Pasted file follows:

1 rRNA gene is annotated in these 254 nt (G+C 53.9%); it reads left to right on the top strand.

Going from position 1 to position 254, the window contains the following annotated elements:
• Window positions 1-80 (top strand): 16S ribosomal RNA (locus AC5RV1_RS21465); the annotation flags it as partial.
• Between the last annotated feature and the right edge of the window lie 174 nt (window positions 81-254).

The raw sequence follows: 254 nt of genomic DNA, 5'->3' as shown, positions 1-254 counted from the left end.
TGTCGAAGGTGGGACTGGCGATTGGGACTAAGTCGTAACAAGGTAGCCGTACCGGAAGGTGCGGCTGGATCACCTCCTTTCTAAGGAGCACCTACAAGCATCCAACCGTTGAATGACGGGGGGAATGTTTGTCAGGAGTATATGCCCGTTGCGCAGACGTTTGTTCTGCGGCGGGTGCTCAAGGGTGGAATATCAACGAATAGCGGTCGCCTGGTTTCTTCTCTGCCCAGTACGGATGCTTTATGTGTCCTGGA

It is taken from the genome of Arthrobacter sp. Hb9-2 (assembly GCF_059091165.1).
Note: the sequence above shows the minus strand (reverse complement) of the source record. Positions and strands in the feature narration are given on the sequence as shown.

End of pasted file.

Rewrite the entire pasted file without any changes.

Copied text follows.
1 rRNA gene is annotated in these 254 nt (G+C 53.9%); it reads left to right on the top strand.

Going from position 1 to position 254, the window contains the following annotated elements:
• Window positions 1-80 (top strand): 16S ribosomal RNA (locus AC5RV1_RS21465); the annotation flags it as partial.
• Between the last annotated feature and the right edge of the window lie 174 nt (window positions 81-254).

The raw sequence follows: 254 nt of genomic DNA, 5'->3' as shown, positions 1-254 counted from the left end.
TGTCGAAGGTGGGACTGGCGATTGGGACTAAGTCGTAACAAGGTAGCCGTACCGGAAGGTGCGGCTGGATCACCTCCTTTCTAAGGAGCACCTACAAGCATCCAACCGTTGAATGACGGGGGGAATGTTTGTCAGGAGTATATGCCCGTTGCGCAGACGTTTGTTCTGCGGCGGGTGCTCAAGGGTGGAATATCAACGAATAGCGGTCGCCTGGTTTCTTCTCTGCCCAGTACGGATGCTTTATGTGTCCTGGA

It is taken from the genome of Arthrobacter sp. Hb9-2 (assembly GCF_059091165.1).
Note: the sequence above shows the minus strand (reverse complement) of the source record. Positions and strands in the feature narration are given on the sequence as shown.